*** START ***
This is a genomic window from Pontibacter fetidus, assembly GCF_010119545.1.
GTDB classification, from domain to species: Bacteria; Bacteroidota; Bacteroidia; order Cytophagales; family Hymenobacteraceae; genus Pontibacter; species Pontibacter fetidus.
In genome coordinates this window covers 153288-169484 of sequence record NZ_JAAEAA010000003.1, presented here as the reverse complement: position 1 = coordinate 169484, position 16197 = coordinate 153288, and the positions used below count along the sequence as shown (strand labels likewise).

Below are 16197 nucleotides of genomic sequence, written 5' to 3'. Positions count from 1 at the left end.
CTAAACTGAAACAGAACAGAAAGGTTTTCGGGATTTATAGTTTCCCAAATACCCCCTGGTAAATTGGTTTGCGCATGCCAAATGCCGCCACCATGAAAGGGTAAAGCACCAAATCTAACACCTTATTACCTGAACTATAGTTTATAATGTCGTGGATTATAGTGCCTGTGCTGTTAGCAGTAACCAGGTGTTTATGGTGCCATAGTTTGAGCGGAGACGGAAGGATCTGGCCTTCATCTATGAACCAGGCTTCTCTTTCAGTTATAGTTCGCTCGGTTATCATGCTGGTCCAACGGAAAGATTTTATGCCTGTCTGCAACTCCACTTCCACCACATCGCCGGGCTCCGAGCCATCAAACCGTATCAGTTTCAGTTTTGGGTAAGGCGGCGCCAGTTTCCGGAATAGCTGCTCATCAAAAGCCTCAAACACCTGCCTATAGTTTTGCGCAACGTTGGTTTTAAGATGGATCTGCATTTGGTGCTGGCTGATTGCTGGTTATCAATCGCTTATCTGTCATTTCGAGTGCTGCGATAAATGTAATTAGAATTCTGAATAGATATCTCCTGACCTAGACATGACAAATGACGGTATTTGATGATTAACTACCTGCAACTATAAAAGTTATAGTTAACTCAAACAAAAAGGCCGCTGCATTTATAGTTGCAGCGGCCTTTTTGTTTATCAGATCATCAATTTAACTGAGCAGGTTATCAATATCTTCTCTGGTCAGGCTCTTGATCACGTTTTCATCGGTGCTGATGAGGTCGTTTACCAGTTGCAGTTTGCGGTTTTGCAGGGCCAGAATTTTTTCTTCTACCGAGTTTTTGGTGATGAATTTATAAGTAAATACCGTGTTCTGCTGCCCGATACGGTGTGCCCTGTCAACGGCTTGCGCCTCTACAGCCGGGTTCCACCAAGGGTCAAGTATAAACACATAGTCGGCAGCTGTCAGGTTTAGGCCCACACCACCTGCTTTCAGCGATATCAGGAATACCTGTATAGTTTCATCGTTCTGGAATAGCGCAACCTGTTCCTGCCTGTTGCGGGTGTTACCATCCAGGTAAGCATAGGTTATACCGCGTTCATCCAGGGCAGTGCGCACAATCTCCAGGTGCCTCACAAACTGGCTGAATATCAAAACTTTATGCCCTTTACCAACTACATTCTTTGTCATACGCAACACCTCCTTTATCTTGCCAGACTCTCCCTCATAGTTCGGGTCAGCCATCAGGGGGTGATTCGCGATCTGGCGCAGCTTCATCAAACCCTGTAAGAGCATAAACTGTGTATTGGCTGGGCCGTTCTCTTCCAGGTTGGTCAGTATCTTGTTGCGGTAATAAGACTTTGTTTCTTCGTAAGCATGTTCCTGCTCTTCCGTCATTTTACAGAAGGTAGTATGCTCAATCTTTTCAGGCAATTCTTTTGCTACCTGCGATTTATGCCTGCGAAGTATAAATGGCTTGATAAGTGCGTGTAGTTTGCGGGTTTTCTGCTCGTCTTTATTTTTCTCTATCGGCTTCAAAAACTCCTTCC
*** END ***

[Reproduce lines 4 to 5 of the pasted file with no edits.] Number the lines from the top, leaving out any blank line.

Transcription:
Below are 16197 nucleotides of genomic sequence, written 5' to 3'. Positions count from 1 at the left end.
CTAAACTGAAACAGAACAGAAAGGTTTTCGGGATTTATAGTTTCCCAAATACCCCCTGGTAAATTGGTTTGCGCATGCCAAATGCCGCCACCATGAAAGGGTAAAGCACCAAATCTAACACCTTATTACCTGAACTATAGTTTATAATGTCGTGGATTATAGTGCCTGTGCTGTTAGCAGTAACCAGGTGTTTATGGTGCCATAGTTTGAGCGGAGACGGAAGGATCTGGCCTTCATCTATGAACCAGGCTTCTCTTTCAGTTATAGTTCGCTCGGTTATCATGCTGGTCCAACGGAAAGATTTTATGCCTGTCTGCAACTCCACTTCCACCACATCGCCGGGCTCCGAGCCATCAAACCGTATCAGTTTCAGTTTTGGGTAAGGCGGCGCCAGTTTCCGGAATAGCTGCTCATCAAAAGCCTCAAACACCTGCCTATAGTTTTGCGCAACGTTGGTTTTAAGATGGATCTGCATTTGGTGCTGGCTGATTGCTGGTTATCAATCGCTTATCTGTCATTTCGAGTGCTGCGATAAATGTAATTAGAATTCTGAATAGATATCTCCTGACCTAGACATGACAAATGACGGTATTTGATGATTAACTACCTGCAACTATAAAAGTTATAGTTAACTCAAACAAAAAGGCCGCTGCATTTATAGTTGCAGCGGCCTTTTTGTTTATCAGATCATCAATTTAACTGAGCAGGTTATCAATATCTTCTCTGGTCAGGCTCTTGATCACGTTTTCATCGGTGCTGATGAGGTCGTTTACCAGTTGCAGTTTGCGGTTTTGCAGGGCCAGAATTTTTTCTTCTACCGAGTTTTTGGTGATGAATTTATAAGTAAATACCGTGTTCTGCTGCCCGATACGGTGTGCCCTGTCAACGGCTTGCGCCTCTACAGCCGGGTTCCACCAAGGGTCAAGTATAAACACATAGTCGGCAGCTGTCAGGTTTAGGCCCACACCACCTGCTTTCAGCGATATCAGGAATACCTGTATAGTTTCATCGTTCTGGAATAGCGCAACCTGTTCCTGCCTGTTGCGGGTGTTACCATCCAGGTAAGCATAGGTTATACCGCGTTCATCCAGGGCAGTGCGCACAATCTCCAGGTGCCTCACAAACTGGCTGAATATCAAAACTTTATGCCCTTTACCAACTACATTCTTTGTCATACGCAACACCTCCTTTATCTTGCCAGACTCTCCCTCATAGTTCGGGTCAGCCATCAGGGGGTGATTCGCGATCTGGCGCAGCTTCATCAAACCCTGTAAGAGCATAAACTGTGTATTGGCTGGGCCGTTCTCTTCCAGGTTGGTCAGTATCTTGTTGCGGTAATAAGACTTTGTTTCTTCGTAAGCATGTTCCTGCTCTTCCGTCATTTTACAGAAGGTAGTATGCTCAATCTTTTCAGGCAATTCTTTTGCTACCTGCGATTTATGCCTGCGAAGTATAAATGGCTTGATAAGTGCGTGTAGTTTGCGGGTTTTCTGCTCGTCTTTATTTTTCTCTATCGGCTTCAAAAACTCCTTCC